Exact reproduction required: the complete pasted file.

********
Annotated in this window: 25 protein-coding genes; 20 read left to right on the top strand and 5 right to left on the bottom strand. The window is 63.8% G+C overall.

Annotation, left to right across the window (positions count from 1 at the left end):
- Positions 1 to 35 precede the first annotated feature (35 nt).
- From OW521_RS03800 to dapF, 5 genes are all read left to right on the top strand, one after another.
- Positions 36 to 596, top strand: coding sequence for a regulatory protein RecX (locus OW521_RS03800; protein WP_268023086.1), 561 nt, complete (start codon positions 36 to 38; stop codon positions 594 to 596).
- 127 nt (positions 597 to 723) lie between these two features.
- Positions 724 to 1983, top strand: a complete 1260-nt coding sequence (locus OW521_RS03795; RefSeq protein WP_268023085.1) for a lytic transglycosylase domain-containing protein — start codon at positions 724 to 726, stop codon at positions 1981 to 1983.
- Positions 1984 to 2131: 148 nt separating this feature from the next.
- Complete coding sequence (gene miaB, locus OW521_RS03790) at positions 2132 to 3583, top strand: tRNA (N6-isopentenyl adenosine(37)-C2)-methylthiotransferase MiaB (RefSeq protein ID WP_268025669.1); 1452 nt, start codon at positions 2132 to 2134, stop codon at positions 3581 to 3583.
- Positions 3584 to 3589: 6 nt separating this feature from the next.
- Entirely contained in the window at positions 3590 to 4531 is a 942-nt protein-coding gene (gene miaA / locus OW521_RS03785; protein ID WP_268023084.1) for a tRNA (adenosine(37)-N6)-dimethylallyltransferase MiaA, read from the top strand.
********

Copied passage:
Annotated in this window: 25 protein-coding genes; 20 read left to right on the top strand and 5 right to left on the bottom strand. The window is 63.8% G+C overall.

Annotation, left to right across the window (positions count from 1 at the left end):
- Positions 1 to 35 precede the first annotated feature (35 nt).
- From OW521_RS03800 to dapF, 5 genes are all read left to right on the top strand, one after another.
- Positions 36 to 596, top strand: coding sequence for a regulatory protein RecX (locus OW521_RS03800; protein WP_268023086.1), 561 nt, complete (start codon positions 36 to 38; stop codon positions 594 to 596).
- 127 nt (positions 597 to 723) lie between these two features.
- Positions 724 to 1983, top strand: a complete 1260-nt coding sequence (locus OW521_RS03795; RefSeq protein WP_268023085.1) for a lytic transglycosylase domain-containing protein — start codon at positions 724 to 726, stop codon at positions 1981 to 1983.
- Positions 1984 to 2131: 148 nt separating this feature from the next.
- Complete coding sequence (gene miaB, locus OW521_RS03790) at positions 2132 to 3583, top strand: tRNA (N6-isopentenyl adenosine(37)-C2)-methylthiotransferase MiaB (RefSeq protein ID WP_268025669.1); 1452 nt, start codon at positions 2132 to 2134, stop codon at positions 3581 to 3583.
- Positions 3584 to 3589: 6 nt separating this feature from the next.
- Entirely contained in the window at positions 3590 to 4531 is a 942-nt protein-coding gene (gene miaA / locus OW521_RS03785; protein ID WP_268023084.1) for a tRNA (adenosine(37)-N6)-dimethylallyltransferase MiaA, read from the top strand.